Fay Hartog-Levin : Courses and Seminars
The Evolving Relationship between the Federal Government and the States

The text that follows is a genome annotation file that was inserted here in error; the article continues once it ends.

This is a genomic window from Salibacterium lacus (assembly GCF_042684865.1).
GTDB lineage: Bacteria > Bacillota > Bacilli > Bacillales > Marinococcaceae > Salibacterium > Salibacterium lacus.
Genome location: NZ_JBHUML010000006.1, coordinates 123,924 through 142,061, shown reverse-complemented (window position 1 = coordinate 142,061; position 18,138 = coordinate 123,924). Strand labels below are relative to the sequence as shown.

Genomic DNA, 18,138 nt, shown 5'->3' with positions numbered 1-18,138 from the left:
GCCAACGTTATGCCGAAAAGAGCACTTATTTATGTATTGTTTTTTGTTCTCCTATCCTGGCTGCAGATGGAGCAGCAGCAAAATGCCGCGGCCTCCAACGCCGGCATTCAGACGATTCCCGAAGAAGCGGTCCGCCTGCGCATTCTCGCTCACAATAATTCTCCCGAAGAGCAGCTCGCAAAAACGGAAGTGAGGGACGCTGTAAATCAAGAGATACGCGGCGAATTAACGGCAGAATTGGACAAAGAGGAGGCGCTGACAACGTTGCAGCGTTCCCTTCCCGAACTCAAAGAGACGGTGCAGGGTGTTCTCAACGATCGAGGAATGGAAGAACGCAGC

This seminar will examine the current legal parameters of federalism, with an emphasis on the policy considerations that affect and have changed the relationship between the federal government and the states. Each session will examine a separate substantive area and use case law as a starting point for a deeper discussion on how and why the rights of the states have expanded or contracted in any given area, in the context of other political and policy changes. In this Seminar, we will examine the fundamental principles of federal and States’ power, how conflicts between the two have been resolved, how and why there has been an expansion or contraction of States’ power in specific substantive areas, and what factors can explain or predict where States’ rights might be headed in the future. The topics to be assigned include: The Foundations of Federalism; Education (K-12); Elections and Voting Rights; Environmental laws; Health Care; the Legalization of Marijuana, and Regulation of Gun Control. Students will be expected to contribute meaningfully to the discussion, with questions and answers to be predicated upon assigned readings and independent research. The underlying question on each of the selected topics will be: why is the federal government active in this area ( or has been active in this area), and should it continue to be exclusively active, given the fundamental purpose of government and the current status of public policy, politics, economics and other relevant factors. Readings and resources will include case law, current news articles and commentaries. Guest lecturers who have been invited include practitioners and elected officials. Seminar requirements are engaged class participation (40% of grade) and a final paper (60% of grade) on a seminar-related topic of the student’s choice. Final papers should be 12-15 pages for 2 credits; 16-20 pages for 3 credits. The last session will be devoted to students’ presentation of their topics with a short summary of what their papers will address. This class does not count towards the seminars/simulations limit.